Making Some Front-End Decisions About Blog Post Formatting & Tagging

For the last few days, I’ve been thinking a lot about the general structure of this weblog. I want to make sure I make smart front-end decisions before I get too far along because it’s very frustrating than having to audit and restructure the content of a website after the fact. 

Question #1: How Will I Format Blog Posts?

The last time I took online writing seriously, I published a link blog (in the style of Daring Fireball or 512 Pixels). So when I started writing again last year, that was the format to which I naturally gravitated. But, I don’t think it’s the right format for me anymore.

The link blog format reduces the barrier to publishing by lowering expectations for each post to just a few sentences. But it also creates a lot of “fluff” posts that don’t hold up over time. In most cases, link posts would work well as tweets. And the exceptions, where my commentary is more substantive, are worthy of a full-on blog post like this one.

The enduring benefit of the link post format is that it provides a structured way to cite the source material that inspired a post. A lot of the time, I write my posts in response to something I read or saw, and it’s important — on both a practical and ethical level — to link back to that source material to give additional context and credit where it’s due. But there are other ways to achieve that end that avoid the formatting inconsistencies and hollow writing to often associated with link blogs. 

So, my decision is this: no link posts. If I want to share something with just a few sentences of commentary (e.g., “This is neat. Check it out.”), I’ll toss it into Buffer to post to Facebook & Twitter. If I had more to add, I’ll share my thoughts as a blog post and include a small “source” link (to the original material) in the page’s byline.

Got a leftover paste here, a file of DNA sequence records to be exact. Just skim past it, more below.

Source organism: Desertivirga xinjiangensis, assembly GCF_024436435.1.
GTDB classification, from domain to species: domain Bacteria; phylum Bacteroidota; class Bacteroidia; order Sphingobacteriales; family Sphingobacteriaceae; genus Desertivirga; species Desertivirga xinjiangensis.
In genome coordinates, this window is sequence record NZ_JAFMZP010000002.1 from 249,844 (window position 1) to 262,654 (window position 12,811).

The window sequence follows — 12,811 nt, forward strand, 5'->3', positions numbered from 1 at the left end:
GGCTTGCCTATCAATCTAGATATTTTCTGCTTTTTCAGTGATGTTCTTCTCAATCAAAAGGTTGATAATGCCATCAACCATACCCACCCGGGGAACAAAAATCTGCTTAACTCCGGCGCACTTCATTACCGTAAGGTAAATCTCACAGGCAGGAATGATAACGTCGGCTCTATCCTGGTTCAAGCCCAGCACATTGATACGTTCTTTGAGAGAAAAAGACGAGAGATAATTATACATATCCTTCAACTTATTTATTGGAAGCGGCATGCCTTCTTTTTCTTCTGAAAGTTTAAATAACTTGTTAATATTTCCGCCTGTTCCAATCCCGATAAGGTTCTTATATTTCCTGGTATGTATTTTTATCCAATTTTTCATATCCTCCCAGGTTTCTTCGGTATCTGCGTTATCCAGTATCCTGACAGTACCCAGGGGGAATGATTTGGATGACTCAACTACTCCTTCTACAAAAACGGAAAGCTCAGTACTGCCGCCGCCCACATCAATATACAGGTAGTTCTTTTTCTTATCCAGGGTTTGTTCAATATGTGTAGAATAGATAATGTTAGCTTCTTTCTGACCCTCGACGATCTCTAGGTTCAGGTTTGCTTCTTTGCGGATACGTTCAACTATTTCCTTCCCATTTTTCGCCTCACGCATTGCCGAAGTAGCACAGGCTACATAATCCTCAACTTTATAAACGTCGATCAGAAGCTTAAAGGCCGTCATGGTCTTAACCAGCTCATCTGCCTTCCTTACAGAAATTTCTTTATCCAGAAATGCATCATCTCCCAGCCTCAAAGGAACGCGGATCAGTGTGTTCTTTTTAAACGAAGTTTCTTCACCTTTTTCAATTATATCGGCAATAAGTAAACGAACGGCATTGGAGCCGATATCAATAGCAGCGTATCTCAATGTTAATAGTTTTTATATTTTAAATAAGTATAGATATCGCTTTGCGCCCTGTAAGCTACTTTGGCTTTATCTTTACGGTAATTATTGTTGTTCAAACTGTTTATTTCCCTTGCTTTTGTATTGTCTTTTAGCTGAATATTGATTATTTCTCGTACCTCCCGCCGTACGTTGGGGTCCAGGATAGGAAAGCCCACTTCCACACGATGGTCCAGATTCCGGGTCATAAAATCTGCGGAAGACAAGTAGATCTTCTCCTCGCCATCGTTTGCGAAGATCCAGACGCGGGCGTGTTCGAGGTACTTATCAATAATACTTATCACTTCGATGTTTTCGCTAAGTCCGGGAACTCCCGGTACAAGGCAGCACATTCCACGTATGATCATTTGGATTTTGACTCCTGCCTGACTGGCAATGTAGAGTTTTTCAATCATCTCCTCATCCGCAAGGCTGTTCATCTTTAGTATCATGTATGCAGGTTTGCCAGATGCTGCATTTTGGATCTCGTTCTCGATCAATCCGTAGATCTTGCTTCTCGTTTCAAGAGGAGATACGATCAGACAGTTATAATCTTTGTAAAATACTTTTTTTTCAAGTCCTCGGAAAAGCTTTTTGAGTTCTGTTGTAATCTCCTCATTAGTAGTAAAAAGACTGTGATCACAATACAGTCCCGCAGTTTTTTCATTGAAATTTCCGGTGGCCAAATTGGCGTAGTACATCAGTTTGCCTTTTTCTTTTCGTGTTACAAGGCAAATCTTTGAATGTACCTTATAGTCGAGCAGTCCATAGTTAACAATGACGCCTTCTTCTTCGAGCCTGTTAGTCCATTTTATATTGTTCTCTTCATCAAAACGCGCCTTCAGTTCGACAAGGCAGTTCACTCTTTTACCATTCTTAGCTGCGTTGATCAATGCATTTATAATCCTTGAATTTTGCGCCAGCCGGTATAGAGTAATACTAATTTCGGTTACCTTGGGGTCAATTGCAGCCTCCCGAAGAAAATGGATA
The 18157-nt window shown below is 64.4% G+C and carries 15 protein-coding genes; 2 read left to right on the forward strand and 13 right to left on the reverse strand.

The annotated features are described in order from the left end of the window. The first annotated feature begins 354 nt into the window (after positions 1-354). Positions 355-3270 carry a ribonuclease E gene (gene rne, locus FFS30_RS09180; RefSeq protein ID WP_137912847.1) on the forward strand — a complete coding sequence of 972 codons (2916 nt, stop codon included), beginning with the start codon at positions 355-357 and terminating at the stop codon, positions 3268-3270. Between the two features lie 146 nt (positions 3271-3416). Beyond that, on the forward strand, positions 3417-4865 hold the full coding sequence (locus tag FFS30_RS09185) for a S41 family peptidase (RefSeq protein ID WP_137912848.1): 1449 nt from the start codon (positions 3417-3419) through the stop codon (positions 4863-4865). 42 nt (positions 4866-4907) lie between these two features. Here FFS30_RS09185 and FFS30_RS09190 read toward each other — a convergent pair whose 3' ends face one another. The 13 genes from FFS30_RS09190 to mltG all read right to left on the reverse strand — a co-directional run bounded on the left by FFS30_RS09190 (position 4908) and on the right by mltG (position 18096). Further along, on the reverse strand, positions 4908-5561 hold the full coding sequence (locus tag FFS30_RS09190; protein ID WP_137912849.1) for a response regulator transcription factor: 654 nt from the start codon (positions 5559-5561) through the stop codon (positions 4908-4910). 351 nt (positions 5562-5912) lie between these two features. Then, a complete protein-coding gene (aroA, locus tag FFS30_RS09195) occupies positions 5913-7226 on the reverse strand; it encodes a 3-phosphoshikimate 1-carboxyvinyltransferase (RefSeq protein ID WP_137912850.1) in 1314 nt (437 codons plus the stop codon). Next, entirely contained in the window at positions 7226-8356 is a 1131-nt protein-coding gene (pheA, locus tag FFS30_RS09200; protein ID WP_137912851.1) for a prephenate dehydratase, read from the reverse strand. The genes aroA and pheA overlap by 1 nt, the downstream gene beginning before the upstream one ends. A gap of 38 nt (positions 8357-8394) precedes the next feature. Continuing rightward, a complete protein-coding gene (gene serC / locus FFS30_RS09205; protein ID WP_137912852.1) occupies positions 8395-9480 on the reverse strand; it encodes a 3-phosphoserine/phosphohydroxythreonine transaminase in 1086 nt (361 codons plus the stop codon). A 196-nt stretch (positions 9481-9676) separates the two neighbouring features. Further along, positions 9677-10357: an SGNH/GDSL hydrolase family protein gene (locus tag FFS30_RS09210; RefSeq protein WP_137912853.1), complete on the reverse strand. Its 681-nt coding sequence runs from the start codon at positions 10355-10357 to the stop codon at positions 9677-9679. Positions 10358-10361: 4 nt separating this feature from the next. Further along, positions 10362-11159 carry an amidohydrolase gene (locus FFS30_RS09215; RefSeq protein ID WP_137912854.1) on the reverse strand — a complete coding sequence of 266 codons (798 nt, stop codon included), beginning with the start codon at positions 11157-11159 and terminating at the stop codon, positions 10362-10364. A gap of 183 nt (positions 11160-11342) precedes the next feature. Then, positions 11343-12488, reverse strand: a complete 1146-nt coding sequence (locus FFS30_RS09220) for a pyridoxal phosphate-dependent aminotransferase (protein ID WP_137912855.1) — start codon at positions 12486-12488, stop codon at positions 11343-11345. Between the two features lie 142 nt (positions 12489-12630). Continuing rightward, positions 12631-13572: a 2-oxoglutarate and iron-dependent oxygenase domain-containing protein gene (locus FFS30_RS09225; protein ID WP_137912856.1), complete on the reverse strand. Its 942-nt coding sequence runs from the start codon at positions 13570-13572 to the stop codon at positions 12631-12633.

Question #2: How Will I Tag Blog Posts?

How to tag/categorize blog posts has long been a vexing topic for me. Historically, I haven’t used tags at all due to my inability to settle on a consistent approach to them. Better to do nothing than to do something poorly, I figured. But this time, I have a plan.

Rather than trying to come up with a concrete list of tags up-front, I’m going to follow a Kottke-esque approach and tag posts liberally and on-the-fly. My aim is for each tag to be usable in the sentence, “Read more about _______.” Every noun (e.g., person, place, object, idea, or topic) of significance mentioned in a blog post can and should become a tag. 

Over time, this approach to tagging will add up. For example, back in 2005, Jason Kottke counted that he had already accrued 1,376 unique tags on his blog. This approach to tagging is more descriptive than categorical. The question is not, “which bucket does this post fit into” so much as “what does this post talk about?” Eventually, the tags will come to represent a sort of 10,000-foot level description of what the blog is about. 

Each tag will be listed alphabetically on the Archives Page, and relevant tags will be listed at the bottom of each post. 

(Aside: It will be interesting to see whether NationBuilder’s {{ site.page_tags }} array has a limit to how many tags it will return. If so, I imagine that I’ll find out sooner than later.)

The Bottom Line

All of that is by way of saying that going forward, Hines Digital is going to use traditional blog post formatting (not link posts or other tumblelog formats) and a very liberal tagging system.

I hope you enjoy it.